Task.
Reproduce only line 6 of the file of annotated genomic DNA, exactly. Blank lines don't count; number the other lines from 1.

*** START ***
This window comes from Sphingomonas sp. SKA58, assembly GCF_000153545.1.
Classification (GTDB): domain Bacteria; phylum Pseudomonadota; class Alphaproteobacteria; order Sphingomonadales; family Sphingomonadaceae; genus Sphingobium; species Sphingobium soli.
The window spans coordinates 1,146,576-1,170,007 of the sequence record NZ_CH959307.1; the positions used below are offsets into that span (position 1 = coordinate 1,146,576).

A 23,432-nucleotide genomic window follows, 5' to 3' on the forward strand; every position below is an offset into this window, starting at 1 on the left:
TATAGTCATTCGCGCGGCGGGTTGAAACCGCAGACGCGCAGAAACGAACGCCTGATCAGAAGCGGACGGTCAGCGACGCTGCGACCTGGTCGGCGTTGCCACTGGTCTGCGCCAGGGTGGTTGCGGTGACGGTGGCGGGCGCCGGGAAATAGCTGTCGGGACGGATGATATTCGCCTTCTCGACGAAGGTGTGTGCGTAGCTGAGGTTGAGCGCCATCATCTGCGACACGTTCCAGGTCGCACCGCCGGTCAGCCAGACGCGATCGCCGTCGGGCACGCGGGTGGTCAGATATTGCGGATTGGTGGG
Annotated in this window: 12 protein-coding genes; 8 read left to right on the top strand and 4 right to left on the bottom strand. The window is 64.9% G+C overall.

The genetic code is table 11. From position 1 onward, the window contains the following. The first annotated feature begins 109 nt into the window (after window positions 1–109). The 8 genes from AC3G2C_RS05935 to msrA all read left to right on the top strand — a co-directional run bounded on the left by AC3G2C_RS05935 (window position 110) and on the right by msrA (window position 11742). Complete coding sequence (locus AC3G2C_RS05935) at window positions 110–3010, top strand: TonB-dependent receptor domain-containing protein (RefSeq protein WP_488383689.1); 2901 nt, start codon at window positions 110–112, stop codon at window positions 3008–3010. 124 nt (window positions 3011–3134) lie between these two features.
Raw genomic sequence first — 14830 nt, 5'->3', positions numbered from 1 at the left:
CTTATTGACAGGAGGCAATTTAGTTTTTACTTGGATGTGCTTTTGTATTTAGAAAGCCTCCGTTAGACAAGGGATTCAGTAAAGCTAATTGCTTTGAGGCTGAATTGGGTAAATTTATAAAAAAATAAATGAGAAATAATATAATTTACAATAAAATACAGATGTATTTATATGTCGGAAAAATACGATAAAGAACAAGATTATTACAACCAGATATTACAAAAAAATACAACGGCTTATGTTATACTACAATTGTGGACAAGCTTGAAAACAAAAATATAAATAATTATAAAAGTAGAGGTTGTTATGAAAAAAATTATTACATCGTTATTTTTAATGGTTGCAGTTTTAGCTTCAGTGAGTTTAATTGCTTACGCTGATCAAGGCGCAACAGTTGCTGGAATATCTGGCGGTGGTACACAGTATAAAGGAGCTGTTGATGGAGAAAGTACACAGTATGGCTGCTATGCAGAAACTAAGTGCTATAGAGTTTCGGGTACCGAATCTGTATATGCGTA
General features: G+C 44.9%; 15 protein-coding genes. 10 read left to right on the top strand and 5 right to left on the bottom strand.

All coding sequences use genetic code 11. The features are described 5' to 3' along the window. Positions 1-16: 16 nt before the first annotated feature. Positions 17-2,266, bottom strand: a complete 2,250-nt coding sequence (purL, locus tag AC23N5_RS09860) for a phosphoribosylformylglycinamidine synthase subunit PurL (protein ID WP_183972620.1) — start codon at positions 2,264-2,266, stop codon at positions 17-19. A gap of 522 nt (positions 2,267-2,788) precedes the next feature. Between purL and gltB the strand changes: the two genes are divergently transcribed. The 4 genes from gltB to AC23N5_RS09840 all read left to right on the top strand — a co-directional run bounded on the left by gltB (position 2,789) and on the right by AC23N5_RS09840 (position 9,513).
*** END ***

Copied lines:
Annotated in this window: 12 protein-coding genes; 8 read left to right on the top strand and 4 right to left on the bottom strand. The window is 64.9% G+C overall.